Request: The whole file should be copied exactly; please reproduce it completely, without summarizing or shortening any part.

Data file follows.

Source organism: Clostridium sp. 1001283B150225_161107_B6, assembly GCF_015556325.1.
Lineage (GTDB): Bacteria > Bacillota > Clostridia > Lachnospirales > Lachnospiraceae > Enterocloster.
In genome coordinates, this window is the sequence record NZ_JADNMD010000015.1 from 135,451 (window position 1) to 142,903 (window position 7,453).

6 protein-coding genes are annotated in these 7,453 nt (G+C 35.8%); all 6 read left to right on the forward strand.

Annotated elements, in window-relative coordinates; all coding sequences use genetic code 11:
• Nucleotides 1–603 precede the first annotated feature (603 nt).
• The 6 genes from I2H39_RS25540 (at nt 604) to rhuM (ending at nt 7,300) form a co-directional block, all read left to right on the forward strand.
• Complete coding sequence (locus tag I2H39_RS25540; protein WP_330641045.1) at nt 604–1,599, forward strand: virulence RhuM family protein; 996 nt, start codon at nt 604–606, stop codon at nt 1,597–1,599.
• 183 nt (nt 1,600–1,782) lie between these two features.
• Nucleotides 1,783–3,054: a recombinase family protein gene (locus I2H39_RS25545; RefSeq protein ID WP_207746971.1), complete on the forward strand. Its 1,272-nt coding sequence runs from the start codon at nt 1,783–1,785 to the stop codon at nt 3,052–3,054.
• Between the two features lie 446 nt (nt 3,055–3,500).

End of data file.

Source organism: Clostridium sp. 1001283B150225_161107_B6, assembly GCF_015556325.1.
Lineage (GTDB): Bacteria > Bacillota > Clostridia > Lachnospirales > Lachnospiraceae > Enterocloster.
In genome coordinates, this window is the sequence record NZ_JADNMD010000015.1 from 135,451 (window position 1) to 142,903 (window position 7,453).

6 protein-coding genes are annotated in these 7,453 nt (G+C 35.8%); all 6 read left to right on the forward strand.

Annotated elements, in window-relative coordinates; all coding sequences use genetic code 11:
• Nucleotides 1–603 precede the first annotated feature (603 nt).
• The 6 genes from I2H39_RS25540 (at nt 604) to rhuM (ending at nt 7,300) form a co-directional block, all read left to right on the forward strand.
• Complete coding sequence (locus tag I2H39_RS25540; protein WP_330641045.1) at nt 604–1,599, forward strand: virulence RhuM family protein; 996 nt, start codon at nt 604–606, stop codon at nt 1,597–1,599.
• 183 nt (nt 1,600–1,782) lie between these two features.
• Nucleotides 1,783–3,054: a recombinase family protein gene (locus I2H39_RS25545; RefSeq protein ID WP_207746971.1), complete on the forward strand. Its 1,272-nt coding sequence runs from the start codon at nt 1,783–1,785 to the stop codon at nt 3,052–3,054.
• Between the two features lie 446 nt (nt 3,055–3,500).